Show Discussion - August 17, 2019

@Schyken was kind enough to write up some show notes:

Heyo everyone! This week’s BDLL brought about the end of the EndeavourOS challenge and of course someone started talking about Snaps and Flatpaks! You can watch the stream archive here!

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This week’s BDLL Distro Challenge is Regolith Linux! Regolith uses the i3 tiling window manager on top of Ubuntu, claiming to be a “visually spartan” experience that is meant to “stay out of your way to prevent distraction”. It can be installed either via an ISO or by PPA! Give it a shot and let us know how it goes over the next two weeks either here in Telegram, on our Discord (, or on the BigDaddyLinux Discourse (!

Regolith Linux Homepage

Regolith Linux LiveCD (ISO) Download

Regolioth Linux PPA Installation Commands

sudo add-apt-repository -y ppa:kgilmer/regolith-stable
sudo apt install regolith-desktop

More info on the homepage.

( Thread On BDL Discourse
Regolith Linux - August 17 to August 31

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You’re encouraged to give Regolith a try at your convenience and just let us know how it goes! There’s no obligation to do so, but if you do, we encourage you to join us next week on the stream! If you can’t be on camera, you can certainly join voice-only or stick around in the YouTube chat!

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One of the things I didn’t get time to say when we were talking about computer hardware/software in education, it is not just the operating system that is an issue, even if schools transitioned from MS Office over to LibreOffice or one of the other Office solutions available both 'Free and Open Source or paid propriety such as Softmaker Office Schools could save a lot of money just on this one application, but they won’t even try these, or any number of other open source solutions that could enhance the learning experience of the students. I was a school Governor (Board member) for a number of years and despite the school needing to save money, all my encouragement to try other software solutions that could save much needed cash fell on deaf ears. And the amount of money thrown at new PC hardware, when good refurbished options would have been cheaper and adequate for the task, were never fully looked into. Public/State education on both sides of the pond are in a dire financial situation at the moment, yet something that could improve the educational experience of the students, AND save money is ignored.

I’m a little bummed that Linux wasn’t able to make it into schools with LibreOffice as the primary use case 7 years ago. I felt that we had an opportunity back then, to make it into the education market for the following reasons:

  1. MS Office was still dominate, and they didn’t have the online Office 365 offering yet, and you still bought licensed copies per seat I believe.
  2. Google Docs, Sheets, and Slides wasn’t ready to take over in schools yet.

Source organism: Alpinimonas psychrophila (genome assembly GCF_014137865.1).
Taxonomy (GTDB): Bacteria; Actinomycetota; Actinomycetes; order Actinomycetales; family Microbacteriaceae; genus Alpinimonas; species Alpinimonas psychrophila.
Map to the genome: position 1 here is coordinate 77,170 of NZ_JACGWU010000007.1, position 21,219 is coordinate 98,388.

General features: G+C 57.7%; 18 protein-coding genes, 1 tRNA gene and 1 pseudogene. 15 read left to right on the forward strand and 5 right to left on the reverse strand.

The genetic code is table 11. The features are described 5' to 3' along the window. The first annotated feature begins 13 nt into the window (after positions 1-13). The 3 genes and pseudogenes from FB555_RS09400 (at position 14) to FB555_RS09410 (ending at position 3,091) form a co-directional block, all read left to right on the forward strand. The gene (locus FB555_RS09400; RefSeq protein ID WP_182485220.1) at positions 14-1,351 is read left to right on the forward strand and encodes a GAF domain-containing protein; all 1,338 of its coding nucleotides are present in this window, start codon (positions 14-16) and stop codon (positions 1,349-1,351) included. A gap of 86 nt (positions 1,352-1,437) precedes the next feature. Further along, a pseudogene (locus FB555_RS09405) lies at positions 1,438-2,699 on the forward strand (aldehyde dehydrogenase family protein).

3. We had some easy to install distros with great free software that would have run on those computers that needed to be upgraded to run the latest Windows and Office.

At least in the US and from what I have observed in the schools that I have contact with it seems that Google finally got the traction and was able to become the defacto office suit in education. Although, Google Drive Apps still lack the full feature set you get in MS Office or even LibreOffice, it is “good enough.” I was surprised when a marketing woman came to me 3 years ago and basically was able with a Chromebook and Google Apps running offline on the Chromebook she presented her whole marketing pitch. Once I saw that in the business world, MS Office really lost some more shine as the primary “productivity app” needed in the business world.

Perhaps, Google was able to steal the limelight away from MS Office because they offered a nice package for education:

  1. Cheap laptops with the installed and auto updated ChromeOS that could be purchased for every student in a classroom, run most of the day, and easily be used by different students each period. (One school that I know of went with a company that brought in refurbished dell laptops for each student so that they could have the usual Windows apps, but it was a disaster. Hard drives failed, none of the batteries lasted much more than a single period for the class, and the boot times were so slow that it held up the limited time they had to teach. They soon switched to Chromebooks.)
  2. Easier device management and control without the need to be a sys admin. A tech savvy teacher in a small school could lock down the “apps” that were installed and where they kids could go on the internet without knowing all of the complexities of network administration.
  3. Cloud storage made easy too.

I’m guessing those reasons above took away some of the road blocks that Linux wasn’t able to eliminate as a community quickly enough to make installing Linux on existing hardware a good option.

Of course, the Linux community is getting another shot at education this year. I doubt that a lot of schools have the resources to change out all of their Win7 machines. I’m thankful that we were able to help my son’s small high school keep two of old computers usable (we have two more that we are running at home), by installing MX Linux on them, and basically setting them up in a public area of the school for students to either make some quick edits to their Google documents or print them off if required by the teacher. His school got a special donation to replace all of their desktop computers in their labs with new Win10 ThinkCenters, and in the classrooms they have a Chromebook assigned for them to use. But now there are two Linux computers providing access to their Google accounts after class hours.

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